This October 31 turned cold,
wet and dreary across Chicago and its suburbs. A rotten night for Halloween.
And it could have been a lousy night for this business traveler, cheered only
by the prospect of conducting an interactive team session the next day for an
But Halloween evening was
anything but cheerless at the 421-room Arlington Park Hilton in Arlington Heights,
IL. Creativity, energy, and vision produced an event that not only garnered
immediate press and local attention, but is also sure to have long-term residual
effects for new business. Take heed and see what ideas you can extrapolate for
your business. Here's the recipe:
First ingredient: a lemon.
In the hotel business, that means low occupancy. Second: a surrounding residential
neighborhood with growing families, schools, businesses, and senior citizens.
Third: An empowered and creative director of catering, a town mayor, an eager-to-have-fun-high-energy
hotel team from sales, catering, and conference services. Fourth: a dash of
courage and a generous dash of money. Mix well with laughter, fun, and childhood
The result: a Halloween
party for 3,000 children, their parents and 150 younger-than-Springtime folks
over 65 years of age, an energized work force, tremendous goodwill, increased
awareness of the hotel, and lots of press.
But this event did not occur
by magic. It first took the Director of Catering, Samantha Agnew, to realize
that lemonade could be made from the seasonal low of room count and meeting
rooms. The hotel approached senior citizens for their help, offering a free
room and dinner for Halloween if the seniors would decorate their hotel door
of Halloween, pass out a hotel-furnished pillow case of candy to the children
walking down the halls, and take fliers out to the local grade schools to get
Response was overwhelming.
Parking was at such a premium that a shuttle ran excited children and their
relieved parents to and from their cars. The third and fourth floors were taken
over by senior citizens who decorated not only their doors but also themselves.
One high-flying grandmother even wore a burlap dress and proclaimed herself
"an old bag".
Fifty high school volunteers
were fed dinner and then served as guides taking children through both floors.
The hotel staff dressed in costume and worked the haunted house, a dozen carnival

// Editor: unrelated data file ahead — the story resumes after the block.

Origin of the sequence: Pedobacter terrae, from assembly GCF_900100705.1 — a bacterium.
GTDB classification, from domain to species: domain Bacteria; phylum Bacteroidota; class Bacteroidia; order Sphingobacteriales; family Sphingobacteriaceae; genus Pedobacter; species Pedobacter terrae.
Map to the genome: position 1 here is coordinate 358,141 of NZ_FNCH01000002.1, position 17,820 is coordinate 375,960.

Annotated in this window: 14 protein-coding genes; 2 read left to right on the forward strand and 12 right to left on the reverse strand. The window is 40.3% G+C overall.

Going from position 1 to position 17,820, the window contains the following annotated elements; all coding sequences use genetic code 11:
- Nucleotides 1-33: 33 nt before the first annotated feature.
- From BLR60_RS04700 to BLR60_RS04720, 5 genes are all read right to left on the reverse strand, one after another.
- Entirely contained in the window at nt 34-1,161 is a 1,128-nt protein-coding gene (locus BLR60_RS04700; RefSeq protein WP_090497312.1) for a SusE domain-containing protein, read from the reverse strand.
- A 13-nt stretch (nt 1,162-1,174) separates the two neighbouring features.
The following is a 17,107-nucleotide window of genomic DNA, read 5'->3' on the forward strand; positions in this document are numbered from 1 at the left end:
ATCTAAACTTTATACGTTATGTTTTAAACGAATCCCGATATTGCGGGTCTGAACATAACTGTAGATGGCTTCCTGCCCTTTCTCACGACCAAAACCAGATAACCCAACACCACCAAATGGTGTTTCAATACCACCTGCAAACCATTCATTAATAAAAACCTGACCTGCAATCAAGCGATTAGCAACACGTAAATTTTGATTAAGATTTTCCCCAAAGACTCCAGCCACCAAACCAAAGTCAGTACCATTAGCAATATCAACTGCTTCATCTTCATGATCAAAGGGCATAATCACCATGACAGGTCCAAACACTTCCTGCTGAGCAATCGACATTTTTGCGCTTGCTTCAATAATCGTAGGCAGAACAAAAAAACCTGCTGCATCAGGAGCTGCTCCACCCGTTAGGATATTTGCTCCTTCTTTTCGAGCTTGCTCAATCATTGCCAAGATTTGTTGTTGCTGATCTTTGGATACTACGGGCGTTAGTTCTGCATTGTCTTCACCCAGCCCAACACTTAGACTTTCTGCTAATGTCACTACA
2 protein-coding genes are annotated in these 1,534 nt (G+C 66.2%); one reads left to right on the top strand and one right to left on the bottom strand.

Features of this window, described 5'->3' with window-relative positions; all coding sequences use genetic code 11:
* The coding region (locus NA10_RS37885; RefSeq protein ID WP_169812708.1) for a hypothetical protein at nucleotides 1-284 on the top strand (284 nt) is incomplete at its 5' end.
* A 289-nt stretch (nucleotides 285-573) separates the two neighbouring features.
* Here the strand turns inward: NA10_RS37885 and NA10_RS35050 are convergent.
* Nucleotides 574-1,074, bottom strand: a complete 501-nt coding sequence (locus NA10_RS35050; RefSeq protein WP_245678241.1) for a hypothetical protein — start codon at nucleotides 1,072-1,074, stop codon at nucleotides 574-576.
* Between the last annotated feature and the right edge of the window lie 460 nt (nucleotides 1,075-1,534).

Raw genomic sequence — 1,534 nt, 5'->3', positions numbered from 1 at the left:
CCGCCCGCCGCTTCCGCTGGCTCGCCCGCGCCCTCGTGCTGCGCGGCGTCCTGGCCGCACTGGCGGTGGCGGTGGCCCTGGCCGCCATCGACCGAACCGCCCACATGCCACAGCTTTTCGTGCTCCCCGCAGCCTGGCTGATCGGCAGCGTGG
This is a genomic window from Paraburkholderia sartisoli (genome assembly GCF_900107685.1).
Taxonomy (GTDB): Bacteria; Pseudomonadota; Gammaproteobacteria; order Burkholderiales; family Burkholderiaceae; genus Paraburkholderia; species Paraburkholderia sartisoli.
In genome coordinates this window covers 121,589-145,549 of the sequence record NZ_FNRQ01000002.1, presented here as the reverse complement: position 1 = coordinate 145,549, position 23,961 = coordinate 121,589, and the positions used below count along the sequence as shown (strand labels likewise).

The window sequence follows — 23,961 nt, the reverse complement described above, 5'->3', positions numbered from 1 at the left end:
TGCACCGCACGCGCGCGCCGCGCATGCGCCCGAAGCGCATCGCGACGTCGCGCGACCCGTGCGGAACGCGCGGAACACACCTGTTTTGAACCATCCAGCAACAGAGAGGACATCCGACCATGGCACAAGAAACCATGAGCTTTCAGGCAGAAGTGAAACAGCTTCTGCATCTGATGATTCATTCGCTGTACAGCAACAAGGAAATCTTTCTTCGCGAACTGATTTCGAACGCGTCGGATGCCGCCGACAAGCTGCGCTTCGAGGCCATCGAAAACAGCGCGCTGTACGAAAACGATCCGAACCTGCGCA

games, the movies, arts & crafts, and a storytelling session.
The town mayor, Arlene Mulder,
greeted the guests in her best Minnie Mouse dress. The hotel's in-house production
company, The Meeting House, festooned fixtures with cobwebs, built the sets,
and created special effects. The children were bug-eyed with delight and amazingly
well behaved for all the adrenaline rush that comes from make-believe and "treats".
Did the parents love it?
You bet! No worry about rain, darkness, safety, or dangerous play.
And what about the hotel's
paying guests? I can only speak for myself. The tiny clowns, brides, animals,
spooks, power rangers, Alladins, lion kings, cowboys, and cowgirls carried me
back to a time when I played outside at dark, carried flashlights with Mom &
Dad, and warmed my cold hands with hot chocolate. The twins who appeared as
oreo cookies, the miniature Charlie Chaplin (even to his walk), and the youngster
who came as a quilted bag of M&Ms assured me that creativity and innovation
were not dead.
There are lessons to be
gleaned from Hilton's experience. What might you do to involve employees, community,
and untapped resources that could generate short, mid-term, and long terms gains?
Or are the people with budgetary controls concerned more with what they'll lose
rather than what they will gain? What would it take to see possibilities rather
As for me, I think I had
better call now for my next Halloween reservation. This first-time event is,
I'm sure, destined to become an annual treat.